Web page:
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  1. #1
    Armageddon wasted.
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    Phil Wood & Steel

    Okay, this is gonna be a two part question (or two entirely seperate questions, I guess) as I haven't recieved replies in Mechanics & Framebuilding, and I think I can rely on you guys. Bear with me.

    A. Got an old set of Phil Wood hubs (late-70's? pre-internal-allen-bolt) and goshdarnit if I can't get these few mm of lateral slippage out of 'em. In otherwords, with Q.R. and/or Axelrod skewers FULLY torqued, they're still loose. How to remedy this problem on sealed-bearing hubs such as these beauties?

    B. WTF are the inherent differences btw Reynolds 531/631 and 4130 Cro-Mo steel? I lie awake at night.

  2. #2
    Senior Member eddiebrannan's Avatar
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    531
    Reynolds 531 is a brand name, registered to Reynolds Cycle Technology of Birmingham in the United Kingdom for a manganese-molybdenum medium carbon steel bicycle tubing. For many years the forefront of alloy steel tubing technology, it has been replaced and superseded by ever more complex alloy mixtures and heat-treatment/cold work cycles as Reynolds has continued to compete with other manufacturers of steel for the bicycle industry. The approximate alloying composition for 531 is 1.5% Mn, 0.25% Mo, 0.35% C, and is similar to the old British BS970 En 16/18 steel. Its mechanical properties and response to heat-treatment are broadly similar to the AISI 4130 standard alloy steel, also used for bicycle frames, amongst other applications.

    631
    Following on from the success of 853, Reynolds have added 631 to the range of AIR HARDENING STEEL tube sets. This seamless cold drawn steel tube will allow the benefits of this new steel to be used in the manufacture of a wide range of frames and is now considered a worthy successor to our legendary 531 tubing. Like 853 it is suitable for TIG welding and brazing and in the heat affected joint areas will gain strength, to ultimate tensile strengths in excess of heat treated chrome molybdenum. The strength to weight ratio of 631 is equal to that of many aluminium frames, and it has an excellent fatigue life whilst providing a supple ride quality suitable for long distance events.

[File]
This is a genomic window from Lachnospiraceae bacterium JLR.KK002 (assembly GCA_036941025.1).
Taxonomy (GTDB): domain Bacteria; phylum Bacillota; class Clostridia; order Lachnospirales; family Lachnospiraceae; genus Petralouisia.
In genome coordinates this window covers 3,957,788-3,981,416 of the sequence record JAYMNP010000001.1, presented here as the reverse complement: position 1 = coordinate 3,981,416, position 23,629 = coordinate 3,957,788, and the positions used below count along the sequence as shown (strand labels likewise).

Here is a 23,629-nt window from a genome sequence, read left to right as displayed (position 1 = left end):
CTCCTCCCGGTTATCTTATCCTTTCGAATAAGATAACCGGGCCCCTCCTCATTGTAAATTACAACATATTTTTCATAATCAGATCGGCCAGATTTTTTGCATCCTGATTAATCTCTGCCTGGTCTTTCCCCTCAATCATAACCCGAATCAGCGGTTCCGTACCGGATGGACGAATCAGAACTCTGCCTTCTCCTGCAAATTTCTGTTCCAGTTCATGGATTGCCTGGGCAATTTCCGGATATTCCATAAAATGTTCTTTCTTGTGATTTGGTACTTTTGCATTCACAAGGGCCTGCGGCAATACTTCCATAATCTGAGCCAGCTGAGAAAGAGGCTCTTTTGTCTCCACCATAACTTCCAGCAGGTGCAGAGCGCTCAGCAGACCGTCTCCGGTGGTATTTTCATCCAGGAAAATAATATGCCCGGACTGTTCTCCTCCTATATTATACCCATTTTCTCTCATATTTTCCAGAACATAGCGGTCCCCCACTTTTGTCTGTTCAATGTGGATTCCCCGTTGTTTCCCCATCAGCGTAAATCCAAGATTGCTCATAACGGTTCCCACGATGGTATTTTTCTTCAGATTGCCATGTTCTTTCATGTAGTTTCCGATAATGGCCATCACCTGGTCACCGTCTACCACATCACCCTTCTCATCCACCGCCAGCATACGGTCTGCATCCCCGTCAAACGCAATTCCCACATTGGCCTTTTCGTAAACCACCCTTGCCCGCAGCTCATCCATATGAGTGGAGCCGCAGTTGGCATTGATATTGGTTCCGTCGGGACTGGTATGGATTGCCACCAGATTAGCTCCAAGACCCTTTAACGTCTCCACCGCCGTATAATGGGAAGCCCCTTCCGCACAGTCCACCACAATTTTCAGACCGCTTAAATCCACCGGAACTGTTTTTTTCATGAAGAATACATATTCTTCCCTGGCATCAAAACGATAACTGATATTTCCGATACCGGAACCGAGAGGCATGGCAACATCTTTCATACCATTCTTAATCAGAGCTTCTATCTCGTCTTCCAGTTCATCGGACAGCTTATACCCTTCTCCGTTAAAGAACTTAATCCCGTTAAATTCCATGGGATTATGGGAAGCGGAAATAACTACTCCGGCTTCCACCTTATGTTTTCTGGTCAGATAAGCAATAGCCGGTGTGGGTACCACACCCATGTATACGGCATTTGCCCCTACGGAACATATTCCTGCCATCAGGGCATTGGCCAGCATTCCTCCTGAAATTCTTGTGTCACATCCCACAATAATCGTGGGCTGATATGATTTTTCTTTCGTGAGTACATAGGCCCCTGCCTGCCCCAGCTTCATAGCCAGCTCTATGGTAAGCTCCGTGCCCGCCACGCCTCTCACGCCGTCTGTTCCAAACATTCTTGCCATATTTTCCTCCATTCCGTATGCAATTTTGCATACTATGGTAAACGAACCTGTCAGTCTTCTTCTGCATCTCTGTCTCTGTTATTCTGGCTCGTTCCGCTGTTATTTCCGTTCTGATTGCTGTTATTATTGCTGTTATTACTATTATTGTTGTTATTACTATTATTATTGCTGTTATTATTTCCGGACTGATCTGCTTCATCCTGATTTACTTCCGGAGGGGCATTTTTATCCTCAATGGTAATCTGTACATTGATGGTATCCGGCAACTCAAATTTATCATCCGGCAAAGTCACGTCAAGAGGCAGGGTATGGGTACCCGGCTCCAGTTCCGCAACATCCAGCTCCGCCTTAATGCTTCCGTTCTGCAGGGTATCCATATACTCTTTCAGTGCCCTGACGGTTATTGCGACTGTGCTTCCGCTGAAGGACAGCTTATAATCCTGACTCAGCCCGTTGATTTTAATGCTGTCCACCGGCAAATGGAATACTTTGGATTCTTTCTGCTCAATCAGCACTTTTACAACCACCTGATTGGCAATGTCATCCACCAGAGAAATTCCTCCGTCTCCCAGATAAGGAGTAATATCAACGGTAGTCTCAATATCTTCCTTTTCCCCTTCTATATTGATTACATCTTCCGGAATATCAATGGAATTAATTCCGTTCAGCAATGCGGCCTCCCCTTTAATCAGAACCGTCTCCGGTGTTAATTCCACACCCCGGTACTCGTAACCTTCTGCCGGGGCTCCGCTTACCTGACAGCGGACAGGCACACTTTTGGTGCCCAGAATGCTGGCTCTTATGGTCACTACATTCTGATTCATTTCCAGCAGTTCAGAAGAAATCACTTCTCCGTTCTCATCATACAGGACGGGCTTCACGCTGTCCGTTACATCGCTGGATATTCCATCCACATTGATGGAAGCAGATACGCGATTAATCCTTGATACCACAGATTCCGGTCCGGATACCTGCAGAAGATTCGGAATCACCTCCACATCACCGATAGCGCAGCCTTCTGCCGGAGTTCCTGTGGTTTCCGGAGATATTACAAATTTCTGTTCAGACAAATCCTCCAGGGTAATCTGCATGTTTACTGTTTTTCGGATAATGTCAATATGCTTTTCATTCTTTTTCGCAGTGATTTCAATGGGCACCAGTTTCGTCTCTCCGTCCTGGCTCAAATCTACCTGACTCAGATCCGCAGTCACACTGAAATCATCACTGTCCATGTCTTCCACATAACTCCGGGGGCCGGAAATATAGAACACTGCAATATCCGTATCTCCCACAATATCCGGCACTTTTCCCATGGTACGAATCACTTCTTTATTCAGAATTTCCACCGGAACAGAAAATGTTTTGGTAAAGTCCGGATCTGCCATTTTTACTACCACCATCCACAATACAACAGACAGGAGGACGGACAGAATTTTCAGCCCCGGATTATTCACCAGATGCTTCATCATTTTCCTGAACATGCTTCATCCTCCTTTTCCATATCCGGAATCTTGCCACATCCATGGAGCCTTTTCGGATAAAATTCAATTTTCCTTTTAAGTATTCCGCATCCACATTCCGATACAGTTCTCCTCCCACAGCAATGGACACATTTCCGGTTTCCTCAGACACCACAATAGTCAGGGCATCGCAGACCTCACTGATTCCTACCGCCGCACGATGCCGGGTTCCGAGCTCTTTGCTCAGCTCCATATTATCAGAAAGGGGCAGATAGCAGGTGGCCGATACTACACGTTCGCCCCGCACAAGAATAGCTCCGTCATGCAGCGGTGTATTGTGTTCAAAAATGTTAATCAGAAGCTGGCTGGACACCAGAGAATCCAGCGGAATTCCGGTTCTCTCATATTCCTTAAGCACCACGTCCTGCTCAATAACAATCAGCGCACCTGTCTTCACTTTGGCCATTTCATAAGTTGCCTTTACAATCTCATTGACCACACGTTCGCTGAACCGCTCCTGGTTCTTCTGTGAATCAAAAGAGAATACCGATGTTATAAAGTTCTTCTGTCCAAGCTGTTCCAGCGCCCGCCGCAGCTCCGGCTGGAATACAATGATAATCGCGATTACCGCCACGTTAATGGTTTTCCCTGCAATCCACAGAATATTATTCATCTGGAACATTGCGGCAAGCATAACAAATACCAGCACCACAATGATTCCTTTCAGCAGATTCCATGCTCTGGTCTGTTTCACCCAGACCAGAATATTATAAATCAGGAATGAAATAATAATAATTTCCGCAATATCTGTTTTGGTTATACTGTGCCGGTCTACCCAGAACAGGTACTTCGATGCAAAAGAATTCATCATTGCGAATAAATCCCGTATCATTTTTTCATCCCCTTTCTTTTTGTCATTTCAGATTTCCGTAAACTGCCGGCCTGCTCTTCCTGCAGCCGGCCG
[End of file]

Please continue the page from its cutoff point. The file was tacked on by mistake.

3. #3
    asleep at the wheel fixedpip's Avatar
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    Quote Originally Posted by Gnarboots
    A. Got an old set of Phil Wood hubs (late-70's? pre-internal-allen-bolt) and goshdarnit if I can't get these few mm of lateral slippage out of 'em. In otherwords, with Q.R. and/or Axelrod skewers FULLY torqued, they're still loose. How to remedy this problem on sealed-bearing hubs such as these beauties?
    You may not be able to. The early 70s ones (where the flanges and hub shell are different metals) will have play regardless of what you do. To quote Brent at Phil Wood "...1.5mm of play at the rim is normal on the old pressed and bonded hubs."

    If you don't have the pressed and bonded ones then ignore this and ask Brent at Phil whats up. It would probably help to have a photo as it makes identifying hubs easier.
    Last edited by fixedpip; 05-15-06 at 03:01 AM.

  4. #4
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    Are you inquiring about play in the hub that allows the rim to tilt back and forth, or about slippage in the stay-ends so that hub doesn't stay put?

  5. #5
    Senior Member asterisk's Avatar
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    Really and seriously, don't worry about the specific tube styles on your bike. If you ask most serious custom framebuilders (the guys who really know how bikes work), they change their tubing throughout builds for specific purposes; placing 831 in one part of the frame, 631 in another, and even a bit of 4130 chromo in there. Getting to ride and feel the individual bike's characteristics is what the philosophy of steel is all about.

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